In 1240, Metz city get new surrounding wall, raised on the old Gallo-Roman wall. The porte des Allemands ("Germans' gate") is the only vestige of that medieval wall! Raised across the river Seille, it looks like a real tiny stronghold! But where does this name come from, Allemands? Because near the gate was a house which belonged to German Teutonic knights, raised in 1230 and destroyed 23 years later by emperor Charles the Fifth's troops.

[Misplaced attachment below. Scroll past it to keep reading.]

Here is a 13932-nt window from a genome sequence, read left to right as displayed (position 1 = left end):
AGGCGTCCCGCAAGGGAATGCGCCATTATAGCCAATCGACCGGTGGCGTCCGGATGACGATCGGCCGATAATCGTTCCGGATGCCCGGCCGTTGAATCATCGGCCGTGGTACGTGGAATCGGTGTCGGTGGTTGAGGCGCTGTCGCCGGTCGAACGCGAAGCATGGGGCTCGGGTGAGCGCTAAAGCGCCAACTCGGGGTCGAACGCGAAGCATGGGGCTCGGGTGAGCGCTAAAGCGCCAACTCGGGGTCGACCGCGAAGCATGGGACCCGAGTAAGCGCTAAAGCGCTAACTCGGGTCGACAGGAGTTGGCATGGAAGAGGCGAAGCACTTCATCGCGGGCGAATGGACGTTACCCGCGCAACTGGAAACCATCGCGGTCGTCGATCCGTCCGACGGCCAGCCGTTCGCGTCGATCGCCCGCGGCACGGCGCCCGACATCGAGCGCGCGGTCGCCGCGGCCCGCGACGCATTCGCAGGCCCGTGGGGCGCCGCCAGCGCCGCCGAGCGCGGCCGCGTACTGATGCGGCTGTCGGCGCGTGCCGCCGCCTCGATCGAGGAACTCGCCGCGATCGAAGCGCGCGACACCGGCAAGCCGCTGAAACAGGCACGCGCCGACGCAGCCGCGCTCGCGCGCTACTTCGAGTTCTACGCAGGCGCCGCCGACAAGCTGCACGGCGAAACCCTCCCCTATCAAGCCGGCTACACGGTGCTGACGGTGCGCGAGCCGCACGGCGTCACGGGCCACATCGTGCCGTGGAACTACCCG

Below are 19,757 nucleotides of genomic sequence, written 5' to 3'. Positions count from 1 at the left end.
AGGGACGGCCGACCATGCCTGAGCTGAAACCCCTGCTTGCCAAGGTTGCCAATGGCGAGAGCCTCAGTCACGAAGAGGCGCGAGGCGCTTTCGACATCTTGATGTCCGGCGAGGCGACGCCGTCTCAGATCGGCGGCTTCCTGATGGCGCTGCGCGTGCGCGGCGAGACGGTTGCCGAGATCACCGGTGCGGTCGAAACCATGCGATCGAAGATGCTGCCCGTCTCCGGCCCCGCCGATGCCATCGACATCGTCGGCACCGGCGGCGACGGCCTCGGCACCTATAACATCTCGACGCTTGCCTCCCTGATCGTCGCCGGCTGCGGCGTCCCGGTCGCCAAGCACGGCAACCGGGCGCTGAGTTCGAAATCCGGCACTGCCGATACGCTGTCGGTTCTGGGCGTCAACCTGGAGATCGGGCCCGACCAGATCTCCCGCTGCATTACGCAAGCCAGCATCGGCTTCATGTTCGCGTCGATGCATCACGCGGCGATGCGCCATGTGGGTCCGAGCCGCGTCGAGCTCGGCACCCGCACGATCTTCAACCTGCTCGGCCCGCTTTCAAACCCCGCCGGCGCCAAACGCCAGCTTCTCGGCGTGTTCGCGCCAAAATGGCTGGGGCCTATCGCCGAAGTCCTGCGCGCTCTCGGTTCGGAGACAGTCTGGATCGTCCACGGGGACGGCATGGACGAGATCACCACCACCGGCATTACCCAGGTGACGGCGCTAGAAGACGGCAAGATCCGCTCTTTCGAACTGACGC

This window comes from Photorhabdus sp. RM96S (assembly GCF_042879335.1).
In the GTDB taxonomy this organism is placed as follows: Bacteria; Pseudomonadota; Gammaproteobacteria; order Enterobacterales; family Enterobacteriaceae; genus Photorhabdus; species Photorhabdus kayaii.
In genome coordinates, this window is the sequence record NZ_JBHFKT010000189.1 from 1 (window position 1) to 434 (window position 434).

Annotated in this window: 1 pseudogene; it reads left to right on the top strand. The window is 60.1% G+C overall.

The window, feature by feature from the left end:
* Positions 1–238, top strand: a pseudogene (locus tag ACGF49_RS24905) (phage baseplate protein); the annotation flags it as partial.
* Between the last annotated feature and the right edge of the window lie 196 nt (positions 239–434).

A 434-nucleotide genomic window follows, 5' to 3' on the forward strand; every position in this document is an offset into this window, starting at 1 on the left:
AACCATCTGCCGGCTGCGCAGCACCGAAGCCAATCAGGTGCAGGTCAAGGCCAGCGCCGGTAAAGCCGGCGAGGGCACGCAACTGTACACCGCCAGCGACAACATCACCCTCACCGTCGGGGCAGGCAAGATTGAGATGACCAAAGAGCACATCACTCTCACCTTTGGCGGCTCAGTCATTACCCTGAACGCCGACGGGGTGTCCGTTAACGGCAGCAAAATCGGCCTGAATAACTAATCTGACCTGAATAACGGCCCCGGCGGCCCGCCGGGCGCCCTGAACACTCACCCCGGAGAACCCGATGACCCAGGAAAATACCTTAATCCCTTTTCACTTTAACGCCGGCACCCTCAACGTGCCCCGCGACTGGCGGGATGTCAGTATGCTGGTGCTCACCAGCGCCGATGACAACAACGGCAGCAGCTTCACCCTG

Do you see, those 2 round towers crowned by pepper box roofs? It belonged to the 13th century wall. The two crenelated towers were raised in 1445 by the architect Henry de Busdorf, lord of Ranconval. Then they restored the gate in the 16th century, then in 1860 (the upper part was rebuilt).
The name of Philip d'Ex was carved on the gallery's vault: he was lord of Neuchatel-devant-Metz and mayor of Metz from 1502 to 1527. He ordered the construction of the building linking the two gate. Vauban reinforced the city wall in 1674. In 1900, Metz city owned the gate and opened it to the public.